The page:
1. Trick myself. I’m not *really* going to do the dishes right now, I’m just going to get the water running. And then the soap going. And might as well get the dishtowel damp. And hey, as long as I’ve done that, I’ll just do a dish or two…

2. Don’t think. Head to the kitchen purposefully thinking about something, but not about the dishes. Start doing the dishes while consciously not thinking about the fact that I’m starting to do the dishes. Once I’ve started, I’m good to go.

3. Think about how good it will feel once I’ve done them. How good it will feel to not have that chore hanging over my head.

Our minds are such weird complicated places, aren’t they? For myself, strategy #2 definitely works the best. I think this is why ingrained habits, like bike commuting, stick really well. I’m not actually giving myself the option of biking vs driving, so there’s no thinking. If I go to work, I get there on the bike.

Of course I haven’t managed to do this for the grocery shopping yet…

Merlin said, in episode 20, something that I really loved, because it is so true:

“there’s a million things I can’t start because my brain doesn’t feel ready yet.”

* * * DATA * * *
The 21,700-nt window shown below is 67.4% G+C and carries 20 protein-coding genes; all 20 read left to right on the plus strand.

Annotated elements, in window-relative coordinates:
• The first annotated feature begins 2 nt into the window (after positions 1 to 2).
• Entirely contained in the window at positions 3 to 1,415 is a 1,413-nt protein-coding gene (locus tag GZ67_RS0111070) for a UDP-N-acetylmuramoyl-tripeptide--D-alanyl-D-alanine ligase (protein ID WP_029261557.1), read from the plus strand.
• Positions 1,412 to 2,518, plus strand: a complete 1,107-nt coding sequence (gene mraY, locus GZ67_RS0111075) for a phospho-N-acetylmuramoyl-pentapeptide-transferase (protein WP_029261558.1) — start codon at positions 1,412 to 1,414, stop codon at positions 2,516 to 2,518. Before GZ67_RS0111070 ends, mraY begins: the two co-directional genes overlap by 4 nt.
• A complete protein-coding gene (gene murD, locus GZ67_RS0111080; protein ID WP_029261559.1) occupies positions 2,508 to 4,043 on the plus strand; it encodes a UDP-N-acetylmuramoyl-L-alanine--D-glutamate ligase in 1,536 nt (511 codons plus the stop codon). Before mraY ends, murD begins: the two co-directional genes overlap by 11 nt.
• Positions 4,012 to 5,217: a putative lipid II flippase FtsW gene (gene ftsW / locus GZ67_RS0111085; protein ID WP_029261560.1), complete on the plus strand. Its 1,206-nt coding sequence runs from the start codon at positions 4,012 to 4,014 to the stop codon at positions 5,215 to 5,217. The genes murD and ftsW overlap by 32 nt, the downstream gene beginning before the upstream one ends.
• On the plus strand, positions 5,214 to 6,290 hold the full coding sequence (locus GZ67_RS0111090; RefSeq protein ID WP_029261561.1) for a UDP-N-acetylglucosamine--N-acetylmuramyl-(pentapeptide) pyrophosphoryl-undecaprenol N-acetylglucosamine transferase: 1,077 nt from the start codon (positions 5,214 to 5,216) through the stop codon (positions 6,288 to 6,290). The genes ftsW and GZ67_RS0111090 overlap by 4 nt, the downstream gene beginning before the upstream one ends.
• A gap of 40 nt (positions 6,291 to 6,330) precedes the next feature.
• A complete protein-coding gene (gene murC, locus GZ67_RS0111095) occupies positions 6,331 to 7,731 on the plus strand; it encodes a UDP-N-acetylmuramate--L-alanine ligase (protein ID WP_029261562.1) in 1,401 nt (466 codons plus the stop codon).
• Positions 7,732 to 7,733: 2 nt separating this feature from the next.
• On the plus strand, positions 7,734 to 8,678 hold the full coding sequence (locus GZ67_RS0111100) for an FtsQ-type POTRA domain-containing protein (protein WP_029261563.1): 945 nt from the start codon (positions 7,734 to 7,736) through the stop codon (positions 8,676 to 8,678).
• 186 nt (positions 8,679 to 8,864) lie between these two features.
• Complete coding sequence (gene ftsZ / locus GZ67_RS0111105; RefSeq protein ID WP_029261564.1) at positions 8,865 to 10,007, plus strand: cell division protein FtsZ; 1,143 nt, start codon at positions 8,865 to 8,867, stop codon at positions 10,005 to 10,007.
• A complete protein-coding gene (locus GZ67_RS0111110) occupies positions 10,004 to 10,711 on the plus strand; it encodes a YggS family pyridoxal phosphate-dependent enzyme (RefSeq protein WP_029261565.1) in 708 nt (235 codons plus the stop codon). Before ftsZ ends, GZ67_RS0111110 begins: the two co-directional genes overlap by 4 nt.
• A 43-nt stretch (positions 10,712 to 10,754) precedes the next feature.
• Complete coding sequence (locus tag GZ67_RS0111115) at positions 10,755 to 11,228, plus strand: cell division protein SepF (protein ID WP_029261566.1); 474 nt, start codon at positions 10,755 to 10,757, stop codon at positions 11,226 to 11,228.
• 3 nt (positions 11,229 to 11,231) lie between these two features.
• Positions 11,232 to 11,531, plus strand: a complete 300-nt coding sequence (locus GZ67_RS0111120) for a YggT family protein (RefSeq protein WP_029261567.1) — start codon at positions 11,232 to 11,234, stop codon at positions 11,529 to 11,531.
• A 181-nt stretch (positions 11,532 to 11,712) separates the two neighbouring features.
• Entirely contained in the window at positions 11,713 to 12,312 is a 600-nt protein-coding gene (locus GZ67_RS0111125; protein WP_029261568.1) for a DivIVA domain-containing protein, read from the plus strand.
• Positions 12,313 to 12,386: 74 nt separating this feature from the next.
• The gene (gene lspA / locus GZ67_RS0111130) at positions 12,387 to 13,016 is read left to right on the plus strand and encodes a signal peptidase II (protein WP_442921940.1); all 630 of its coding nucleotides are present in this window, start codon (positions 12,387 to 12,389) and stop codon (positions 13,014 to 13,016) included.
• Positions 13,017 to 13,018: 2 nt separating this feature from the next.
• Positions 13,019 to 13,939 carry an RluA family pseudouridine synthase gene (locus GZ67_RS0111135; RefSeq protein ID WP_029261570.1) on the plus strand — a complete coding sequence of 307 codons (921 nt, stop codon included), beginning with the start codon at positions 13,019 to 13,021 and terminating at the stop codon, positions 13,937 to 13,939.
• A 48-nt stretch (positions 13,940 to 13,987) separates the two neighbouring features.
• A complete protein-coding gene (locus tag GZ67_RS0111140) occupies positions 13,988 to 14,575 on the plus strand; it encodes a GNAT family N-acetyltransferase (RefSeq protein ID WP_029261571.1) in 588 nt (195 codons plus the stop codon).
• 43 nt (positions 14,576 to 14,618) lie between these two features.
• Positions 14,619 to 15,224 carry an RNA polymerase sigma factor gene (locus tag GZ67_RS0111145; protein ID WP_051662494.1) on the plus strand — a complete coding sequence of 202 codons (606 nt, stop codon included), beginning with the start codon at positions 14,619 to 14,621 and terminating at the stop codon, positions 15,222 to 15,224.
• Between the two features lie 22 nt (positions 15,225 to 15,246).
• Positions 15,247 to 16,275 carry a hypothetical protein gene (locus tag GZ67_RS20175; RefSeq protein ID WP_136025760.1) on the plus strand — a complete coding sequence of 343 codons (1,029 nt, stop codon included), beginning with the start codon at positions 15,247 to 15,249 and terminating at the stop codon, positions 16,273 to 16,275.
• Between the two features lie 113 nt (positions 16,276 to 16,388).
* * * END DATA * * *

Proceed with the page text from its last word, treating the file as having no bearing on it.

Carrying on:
My brain doesn’t feel ready. That’s the problem. If our brains were easier creatures to deal with, a lot of things would become easier!

I have decided to start meditating. Or at least to start trying. I’ve tried at various times in the past, with mostly not great results. But I’m in a place right now where it will be easier, thanks to the biking.

A friend was giving me some links on the type of meditation that he does. (Who knew that there were *types*?!) It was really weird to me. He doesn’t seem like a judgemental type, but in explaining that there are two essential types (zazen and mindfulness), he basically said that everyone benefits from zazen and some people seem to benefit from mindfulness even though it’s from a completely different school.

Odd way to put it.